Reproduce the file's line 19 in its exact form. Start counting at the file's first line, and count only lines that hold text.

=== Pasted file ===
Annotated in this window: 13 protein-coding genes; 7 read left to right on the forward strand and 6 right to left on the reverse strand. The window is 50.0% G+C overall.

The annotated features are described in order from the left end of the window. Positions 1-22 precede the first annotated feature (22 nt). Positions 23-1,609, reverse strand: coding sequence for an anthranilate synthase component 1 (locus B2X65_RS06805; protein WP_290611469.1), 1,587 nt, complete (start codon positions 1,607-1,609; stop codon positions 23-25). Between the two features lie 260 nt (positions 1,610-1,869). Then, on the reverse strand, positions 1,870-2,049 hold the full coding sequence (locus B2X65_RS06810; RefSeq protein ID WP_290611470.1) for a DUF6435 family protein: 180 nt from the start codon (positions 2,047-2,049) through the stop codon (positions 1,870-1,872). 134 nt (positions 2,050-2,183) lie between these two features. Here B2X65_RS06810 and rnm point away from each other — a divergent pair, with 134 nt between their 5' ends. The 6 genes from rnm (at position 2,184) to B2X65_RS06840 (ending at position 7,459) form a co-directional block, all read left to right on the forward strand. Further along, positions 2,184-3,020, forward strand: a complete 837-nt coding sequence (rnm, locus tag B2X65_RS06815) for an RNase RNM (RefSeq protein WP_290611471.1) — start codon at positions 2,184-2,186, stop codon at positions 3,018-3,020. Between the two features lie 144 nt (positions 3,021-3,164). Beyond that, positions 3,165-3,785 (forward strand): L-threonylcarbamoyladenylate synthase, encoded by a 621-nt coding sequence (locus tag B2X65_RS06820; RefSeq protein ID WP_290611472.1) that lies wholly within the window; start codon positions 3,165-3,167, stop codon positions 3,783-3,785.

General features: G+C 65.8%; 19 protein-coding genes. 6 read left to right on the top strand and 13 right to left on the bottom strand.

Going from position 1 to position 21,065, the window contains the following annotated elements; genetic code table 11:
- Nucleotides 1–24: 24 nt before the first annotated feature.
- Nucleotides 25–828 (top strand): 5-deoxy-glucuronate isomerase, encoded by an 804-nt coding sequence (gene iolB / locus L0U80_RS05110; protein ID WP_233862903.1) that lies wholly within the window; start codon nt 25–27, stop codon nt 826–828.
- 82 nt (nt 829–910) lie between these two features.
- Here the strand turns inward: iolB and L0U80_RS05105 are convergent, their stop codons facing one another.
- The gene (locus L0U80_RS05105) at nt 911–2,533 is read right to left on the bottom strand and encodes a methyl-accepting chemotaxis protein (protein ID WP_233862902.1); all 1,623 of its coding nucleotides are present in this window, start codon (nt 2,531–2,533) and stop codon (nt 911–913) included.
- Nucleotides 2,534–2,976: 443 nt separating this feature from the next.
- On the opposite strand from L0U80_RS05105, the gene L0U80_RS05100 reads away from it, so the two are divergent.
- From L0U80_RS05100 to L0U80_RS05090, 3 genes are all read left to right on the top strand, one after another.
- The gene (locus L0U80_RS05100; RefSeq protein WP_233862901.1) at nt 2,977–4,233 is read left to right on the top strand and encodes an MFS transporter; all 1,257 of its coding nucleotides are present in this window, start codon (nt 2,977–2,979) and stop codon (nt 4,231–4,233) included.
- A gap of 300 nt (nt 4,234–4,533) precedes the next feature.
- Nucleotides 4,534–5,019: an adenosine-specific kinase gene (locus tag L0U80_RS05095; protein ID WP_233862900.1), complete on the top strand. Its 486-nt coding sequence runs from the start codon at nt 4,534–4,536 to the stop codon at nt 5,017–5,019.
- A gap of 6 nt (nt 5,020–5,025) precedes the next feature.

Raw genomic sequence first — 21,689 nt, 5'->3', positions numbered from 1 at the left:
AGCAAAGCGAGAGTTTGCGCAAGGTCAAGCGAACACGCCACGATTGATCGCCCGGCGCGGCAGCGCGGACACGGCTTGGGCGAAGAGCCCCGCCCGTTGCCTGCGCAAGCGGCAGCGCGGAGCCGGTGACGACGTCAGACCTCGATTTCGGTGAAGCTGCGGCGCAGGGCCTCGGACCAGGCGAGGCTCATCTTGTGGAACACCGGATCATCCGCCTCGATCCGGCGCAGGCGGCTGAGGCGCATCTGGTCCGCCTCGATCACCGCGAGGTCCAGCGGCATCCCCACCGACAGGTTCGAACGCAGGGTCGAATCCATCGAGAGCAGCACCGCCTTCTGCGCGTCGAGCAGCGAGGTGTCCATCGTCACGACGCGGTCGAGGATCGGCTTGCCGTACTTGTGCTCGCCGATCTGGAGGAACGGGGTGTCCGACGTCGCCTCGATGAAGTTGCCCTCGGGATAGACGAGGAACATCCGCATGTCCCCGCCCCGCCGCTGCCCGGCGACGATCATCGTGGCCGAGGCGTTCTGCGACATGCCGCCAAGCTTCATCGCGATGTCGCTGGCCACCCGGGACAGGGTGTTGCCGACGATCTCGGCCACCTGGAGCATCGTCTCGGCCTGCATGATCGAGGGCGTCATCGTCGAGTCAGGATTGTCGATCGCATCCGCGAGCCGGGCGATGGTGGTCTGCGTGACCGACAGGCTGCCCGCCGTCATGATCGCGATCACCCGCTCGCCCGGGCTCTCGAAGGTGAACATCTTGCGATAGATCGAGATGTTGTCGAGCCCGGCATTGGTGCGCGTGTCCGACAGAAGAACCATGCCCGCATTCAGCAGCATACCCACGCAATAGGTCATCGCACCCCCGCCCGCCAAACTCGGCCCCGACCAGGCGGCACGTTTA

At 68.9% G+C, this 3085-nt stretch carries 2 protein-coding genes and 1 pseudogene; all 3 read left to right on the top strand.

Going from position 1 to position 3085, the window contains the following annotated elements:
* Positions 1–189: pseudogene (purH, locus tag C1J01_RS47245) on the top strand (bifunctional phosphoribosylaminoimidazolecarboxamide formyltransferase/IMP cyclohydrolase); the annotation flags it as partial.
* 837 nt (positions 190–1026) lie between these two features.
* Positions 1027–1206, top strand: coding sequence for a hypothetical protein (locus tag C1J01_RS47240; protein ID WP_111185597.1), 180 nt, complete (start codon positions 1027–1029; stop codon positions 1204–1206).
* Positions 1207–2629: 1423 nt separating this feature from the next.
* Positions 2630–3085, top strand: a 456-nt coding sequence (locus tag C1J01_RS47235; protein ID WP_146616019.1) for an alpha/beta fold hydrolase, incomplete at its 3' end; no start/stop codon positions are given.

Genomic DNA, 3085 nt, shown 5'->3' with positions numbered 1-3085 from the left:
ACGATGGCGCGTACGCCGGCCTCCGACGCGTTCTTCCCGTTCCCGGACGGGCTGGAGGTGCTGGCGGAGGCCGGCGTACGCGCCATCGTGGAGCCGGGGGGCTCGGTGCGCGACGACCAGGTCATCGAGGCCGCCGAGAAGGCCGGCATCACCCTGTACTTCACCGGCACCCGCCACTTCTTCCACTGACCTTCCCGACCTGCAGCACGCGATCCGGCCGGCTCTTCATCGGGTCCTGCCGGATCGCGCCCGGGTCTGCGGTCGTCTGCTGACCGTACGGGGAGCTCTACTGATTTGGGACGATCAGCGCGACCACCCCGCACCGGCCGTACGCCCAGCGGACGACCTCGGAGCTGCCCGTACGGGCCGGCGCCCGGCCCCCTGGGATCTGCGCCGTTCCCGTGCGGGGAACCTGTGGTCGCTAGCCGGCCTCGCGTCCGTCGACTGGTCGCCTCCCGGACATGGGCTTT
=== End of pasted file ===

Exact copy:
At 68.9% G+C, this 3085-nt stretch carries 2 protein-coding genes and 1 pseudogene; all 3 read left to right on the top strand.